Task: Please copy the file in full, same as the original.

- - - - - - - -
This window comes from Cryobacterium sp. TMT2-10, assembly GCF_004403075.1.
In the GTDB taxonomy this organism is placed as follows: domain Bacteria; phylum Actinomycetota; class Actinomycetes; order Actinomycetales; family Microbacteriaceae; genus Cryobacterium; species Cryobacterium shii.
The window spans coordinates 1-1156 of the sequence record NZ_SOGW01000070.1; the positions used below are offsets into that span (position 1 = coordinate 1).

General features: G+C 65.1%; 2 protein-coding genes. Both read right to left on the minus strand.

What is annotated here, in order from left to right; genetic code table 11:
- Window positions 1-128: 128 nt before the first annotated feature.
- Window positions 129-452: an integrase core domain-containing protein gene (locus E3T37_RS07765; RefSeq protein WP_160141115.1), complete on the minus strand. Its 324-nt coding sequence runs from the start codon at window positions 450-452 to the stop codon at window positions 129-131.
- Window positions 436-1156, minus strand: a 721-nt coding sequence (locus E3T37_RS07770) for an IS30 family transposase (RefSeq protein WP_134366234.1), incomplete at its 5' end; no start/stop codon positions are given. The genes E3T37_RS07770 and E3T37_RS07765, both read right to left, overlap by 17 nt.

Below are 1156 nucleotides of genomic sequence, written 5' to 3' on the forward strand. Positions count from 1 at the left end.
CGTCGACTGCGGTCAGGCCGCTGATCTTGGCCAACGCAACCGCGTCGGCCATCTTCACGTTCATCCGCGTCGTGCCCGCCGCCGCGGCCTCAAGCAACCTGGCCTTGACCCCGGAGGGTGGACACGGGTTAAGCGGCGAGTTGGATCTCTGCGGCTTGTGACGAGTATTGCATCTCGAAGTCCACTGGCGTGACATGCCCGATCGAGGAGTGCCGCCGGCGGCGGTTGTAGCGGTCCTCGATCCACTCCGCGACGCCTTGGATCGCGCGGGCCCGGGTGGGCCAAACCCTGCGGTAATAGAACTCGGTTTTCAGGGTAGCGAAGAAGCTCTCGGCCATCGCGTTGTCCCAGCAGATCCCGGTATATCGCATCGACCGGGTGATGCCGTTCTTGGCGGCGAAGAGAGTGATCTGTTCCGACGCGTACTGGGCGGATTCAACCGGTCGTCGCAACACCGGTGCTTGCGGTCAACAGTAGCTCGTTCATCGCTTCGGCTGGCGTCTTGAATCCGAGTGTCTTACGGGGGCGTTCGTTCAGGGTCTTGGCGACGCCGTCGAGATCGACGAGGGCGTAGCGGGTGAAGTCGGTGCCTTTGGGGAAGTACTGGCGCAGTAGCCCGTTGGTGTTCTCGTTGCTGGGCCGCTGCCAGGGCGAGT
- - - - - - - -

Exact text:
This window comes from Cryobacterium sp. TMT2-10, assembly GCF_004403075.1.
In the GTDB taxonomy this organism is placed as follows: domain Bacteria; phylum Actinomycetota; class Actinomycetes; order Actinomycetales; family Microbacteriaceae; genus Cryobacterium; species Cryobacterium shii.
The window spans coordinates 1-1156 of the sequence record NZ_SOGW01000070.1; the positions used below are offsets into that span (position 1 = coordinate 1).

General features: G+C 65.1%; 2 protein-coding genes. Both read right to left on the minus strand.

What is annotated here, in order from left to right; genetic code table 11:
- Window positions 1-128: 128 nt before the first annotated feature.
- Window positions 129-452: an integrase core domain-containing protein gene (locus E3T37_RS07765; RefSeq protein WP_160141115.1), complete on the minus strand. Its 324-nt coding sequence runs from the start codon at window positions 450-452 to the stop codon at window positions 129-131.
- Window positions 436-1156, minus strand: a 721-nt coding sequence (locus E3T37_RS07770) for an IS30 family transposase (RefSeq protein WP_134366234.1), incomplete at its 5' end; no start/stop codon positions are given. The genes E3T37_RS07770 and E3T37_RS07765, both read right to left, overlap by 17 nt.

Below are 1156 nucleotides of genomic sequence, written 5' to 3' on the forward strand. Positions count from 1 at the left end.
CGTCGACTGCGGTCAGGCCGCTGATCTTGGCCAACGCAACCGCGTCGGCCATCTTCACGTTCATCCGCGTCGTGCCCGCCGCCGCGGCCTCAAGCAACCTGGCCTTGACCCCGGAGGGTGGACACGGGTTAAGCGGCGAGTTGGATCTCTGCGGCTTGTGACGAGTATTGCATCTCGAAGTCCACTGGCGTGACATGCCCGATCGAGGAGTGCCGCCGGCGGCGGTTGTAGCGGTCCTCGATCCACTCCGCGACGCCTTGGATCGCGCGGGCCCGGGTGGGCCAAACCCTGCGGTAATAGAACTCGGTTTTCAGGGTAGCGAAGAAGCTCTCGGCCATCGCGTTGTCCCAGCAGATCCCGGTATATCGCATCGACCGGGTGATGCCGTTCTTGGCGGCGAAGAGAGTGATCTGTTCCGACGCGTACTGGGCGGATTCAACCGGTCGTCGCAACACCGGTGCTTGCGGTCAACAGTAGCTCGTTCATCGCTTCGGCTGGCGTCTTGAATCCGAGTGTCTTACGGGGGCGTTCGTTCAGGGTCTTGGCGACGCCGTCGAGATCGACGAGGGCGTAGCGGGTGAAGTCGGTGCCTTTGGGGAAGTACTGGCGCAGTAGCCCGTTGGTGTTCTCGTTGCTGGGCCGCTGCCAGGGCGAGT